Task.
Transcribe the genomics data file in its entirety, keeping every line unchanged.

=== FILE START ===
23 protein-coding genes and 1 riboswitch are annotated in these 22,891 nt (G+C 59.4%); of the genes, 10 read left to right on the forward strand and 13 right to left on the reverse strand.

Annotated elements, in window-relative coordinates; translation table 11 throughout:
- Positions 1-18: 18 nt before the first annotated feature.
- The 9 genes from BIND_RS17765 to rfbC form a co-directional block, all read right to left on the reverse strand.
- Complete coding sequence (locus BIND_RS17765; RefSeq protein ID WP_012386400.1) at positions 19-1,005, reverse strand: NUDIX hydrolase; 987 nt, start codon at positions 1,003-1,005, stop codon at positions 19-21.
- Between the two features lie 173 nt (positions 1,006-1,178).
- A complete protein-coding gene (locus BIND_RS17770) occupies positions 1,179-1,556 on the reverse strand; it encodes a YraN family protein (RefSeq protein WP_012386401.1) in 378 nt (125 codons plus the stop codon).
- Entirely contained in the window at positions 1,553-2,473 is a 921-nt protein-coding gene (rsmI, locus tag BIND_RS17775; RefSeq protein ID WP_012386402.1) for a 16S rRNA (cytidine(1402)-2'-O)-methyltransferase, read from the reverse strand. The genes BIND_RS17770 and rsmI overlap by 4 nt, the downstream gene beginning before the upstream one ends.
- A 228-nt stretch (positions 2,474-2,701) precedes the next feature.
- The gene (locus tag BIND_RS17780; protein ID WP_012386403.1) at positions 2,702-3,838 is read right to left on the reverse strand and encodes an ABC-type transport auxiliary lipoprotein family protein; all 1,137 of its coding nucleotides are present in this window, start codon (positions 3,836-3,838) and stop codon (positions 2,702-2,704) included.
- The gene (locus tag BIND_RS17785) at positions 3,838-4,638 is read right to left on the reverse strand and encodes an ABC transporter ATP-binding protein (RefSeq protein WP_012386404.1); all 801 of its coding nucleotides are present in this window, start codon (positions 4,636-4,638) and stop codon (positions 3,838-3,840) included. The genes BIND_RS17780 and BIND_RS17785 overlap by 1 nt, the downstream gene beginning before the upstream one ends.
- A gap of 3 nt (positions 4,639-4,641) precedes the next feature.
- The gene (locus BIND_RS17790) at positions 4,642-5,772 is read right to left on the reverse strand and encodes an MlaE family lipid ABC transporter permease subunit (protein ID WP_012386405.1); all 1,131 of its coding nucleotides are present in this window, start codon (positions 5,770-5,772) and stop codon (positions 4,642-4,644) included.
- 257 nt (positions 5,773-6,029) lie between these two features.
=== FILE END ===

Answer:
23 protein-coding genes and 1 riboswitch are annotated in these 22,891 nt (G+C 59.4%); of the genes, 10 read left to right on the forward strand and 13 right to left on the reverse strand.

Annotated elements, in window-relative coordinates; translation table 11 throughout:
- Positions 1-18: 18 nt before the first annotated feature.
- The 9 genes from BIND_RS17765 to rfbC form a co-directional block, all read right to left on the reverse strand.
- Complete coding sequence (locus BIND_RS17765; RefSeq protein ID WP_012386400.1) at positions 19-1,005, reverse strand: NUDIX hydrolase; 987 nt, start codon at positions 1,003-1,005, stop codon at positions 19-21.
- Between the two features lie 173 nt (positions 1,006-1,178).
- A complete protein-coding gene (locus BIND_RS17770) occupies positions 1,179-1,556 on the reverse strand; it encodes a YraN family protein (RefSeq protein WP_012386401.1) in 378 nt (125 codons plus the stop codon).
- Entirely contained in the window at positions 1,553-2,473 is a 921-nt protein-coding gene (rsmI, locus tag BIND_RS17775; RefSeq protein ID WP_012386402.1) for a 16S rRNA (cytidine(1402)-2'-O)-methyltransferase, read from the reverse strand. The genes BIND_RS17770 and rsmI overlap by 4 nt, the downstream gene beginning before the upstream one ends.
- A 228-nt stretch (positions 2,474-2,701) precedes the next feature.
- The gene (locus tag BIND_RS17780; protein ID WP_012386403.1) at positions 2,702-3,838 is read right to left on the reverse strand and encodes an ABC-type transport auxiliary lipoprotein family protein; all 1,137 of its coding nucleotides are present in this window, start codon (positions 3,836-3,838) and stop codon (positions 2,702-2,704) included.
- The gene (locus tag BIND_RS17785) at positions 3,838-4,638 is read right to left on the reverse strand and encodes an ABC transporter ATP-binding protein (RefSeq protein WP_012386404.1); all 801 of its coding nucleotides are present in this window, start codon (positions 4,636-4,638) and stop codon (positions 3,838-3,840) included. The genes BIND_RS17780 and BIND_RS17785 overlap by 1 nt, the downstream gene beginning before the upstream one ends.
- A gap of 3 nt (positions 4,639-4,641) precedes the next feature.
- The gene (locus BIND_RS17790) at positions 4,642-5,772 is read right to left on the reverse strand and encodes an MlaE family lipid ABC transporter permease subunit (protein ID WP_012386405.1); all 1,131 of its coding nucleotides are present in this window, start codon (positions 5,770-5,772) and stop codon (positions 4,642-4,644) included.
- 257 nt (positions 5,773-6,029) lie between these two features.